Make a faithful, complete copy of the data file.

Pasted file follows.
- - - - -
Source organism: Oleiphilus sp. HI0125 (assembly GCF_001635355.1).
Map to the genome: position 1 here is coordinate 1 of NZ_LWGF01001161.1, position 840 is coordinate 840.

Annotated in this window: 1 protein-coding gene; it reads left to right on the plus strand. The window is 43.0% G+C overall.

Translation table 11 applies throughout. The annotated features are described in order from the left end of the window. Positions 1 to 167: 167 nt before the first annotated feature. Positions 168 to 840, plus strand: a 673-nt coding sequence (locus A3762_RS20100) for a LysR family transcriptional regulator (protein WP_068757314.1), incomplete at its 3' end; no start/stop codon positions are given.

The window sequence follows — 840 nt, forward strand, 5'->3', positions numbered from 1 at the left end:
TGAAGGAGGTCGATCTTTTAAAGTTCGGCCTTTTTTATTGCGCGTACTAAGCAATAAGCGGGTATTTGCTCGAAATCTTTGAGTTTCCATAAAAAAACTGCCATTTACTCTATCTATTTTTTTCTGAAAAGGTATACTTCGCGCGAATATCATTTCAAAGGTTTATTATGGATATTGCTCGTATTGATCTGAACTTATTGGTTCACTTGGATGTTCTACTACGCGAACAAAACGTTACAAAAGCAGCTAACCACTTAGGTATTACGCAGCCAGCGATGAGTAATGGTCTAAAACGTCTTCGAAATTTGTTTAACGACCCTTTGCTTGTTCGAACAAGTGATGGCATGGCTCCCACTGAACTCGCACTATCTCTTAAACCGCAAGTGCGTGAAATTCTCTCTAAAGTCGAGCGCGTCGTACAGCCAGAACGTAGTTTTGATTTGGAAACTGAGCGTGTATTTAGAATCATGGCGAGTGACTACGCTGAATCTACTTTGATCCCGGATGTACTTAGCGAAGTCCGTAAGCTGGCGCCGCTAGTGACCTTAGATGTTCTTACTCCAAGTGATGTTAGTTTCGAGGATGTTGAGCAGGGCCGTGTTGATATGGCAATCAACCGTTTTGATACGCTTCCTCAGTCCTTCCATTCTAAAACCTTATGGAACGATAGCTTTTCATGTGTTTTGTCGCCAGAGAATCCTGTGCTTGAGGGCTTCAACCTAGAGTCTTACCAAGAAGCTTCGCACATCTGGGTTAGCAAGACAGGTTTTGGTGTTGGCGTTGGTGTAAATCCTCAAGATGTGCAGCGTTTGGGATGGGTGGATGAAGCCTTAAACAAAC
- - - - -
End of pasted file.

Source organism: Oleiphilus sp. HI0125 (assembly GCF_001635355.1).
Map to the genome: position 1 here is coordinate 1 of NZ_LWGF01001161.1, position 840 is coordinate 840.

Annotated in this window: 1 protein-coding gene; it reads left to right on the plus strand. The window is 43.0% G+C overall.

Translation table 11 applies throughout. The annotated features are described in order from the left end of the window. Positions 1 to 167: 167 nt before the first annotated feature. Positions 168 to 840, plus strand: a 673-nt coding sequence (locus A3762_RS20100) for a LysR family transcriptional regulator (protein WP_068757314.1), incomplete at its 3' end; no start/stop codon positions are given.

The window sequence follows — 840 nt, forward strand, 5'->3', positions numbered from 1 at the left end:
TGAAGGAGGTCGATCTTTTAAAGTTCGGCCTTTTTTATTGCGCGTACTAAGCAATAAGCGGGTATTTGCTCGAAATCTTTGAGTTTCCATAAAAAAACTGCCATTTACTCTATCTATTTTTTTCTGAAAAGGTATACTTCGCGCGAATATCATTTCAAAGGTTTATTATGGATATTGCTCGTATTGATCTGAACTTATTGGTTCACTTGGATGTTCTACTACGCGAACAAAACGTTACAAAAGCAGCTAACCACTTAGGTATTACGCAGCCAGCGATGAGTAATGGTCTAAAACGTCTTCGAAATTTGTTTAACGACCCTTTGCTTGTTCGAACAAGTGATGGCATGGCTCCCACTGAACTCGCACTATCTCTTAAACCGCAAGTGCGTGAAATTCTCTCTAAAGTCGAGCGCGTCGTACAGCCAGAACGTAGTTTTGATTTGGAAACTGAGCGTGTATTTAGAATCATGGCGAGTGACTACGCTGAATCTACTTTGATCCCGGATGTACTTAGCGAAGTCCGTAAGCTGGCGCCGCTAGTGACCTTAGATGTTCTTACTCCAAGTGATGTTAGTTTCGAGGATGTTGAGCAGGGCCGTGTTGATATGGCAATCAACCGTTTTGATACGCTTCCTCAGTCCTTCCATTCTAAAACCTTATGGAACGATAGCTTTTCATGTGTTTTGTCGCCAGAGAATCCTGTGCTTGAGGGCTTCAACCTAGAGTCTTACCAAGAAGCTTCGCACATCTGGGTTAGCAAGACAGGTTTTGGTGTTGGCGTTGGTGTAAATCCTCAAGATGTGCAGCGTTTGGGATGGGTGGATGAAGCCTTAAACAAAC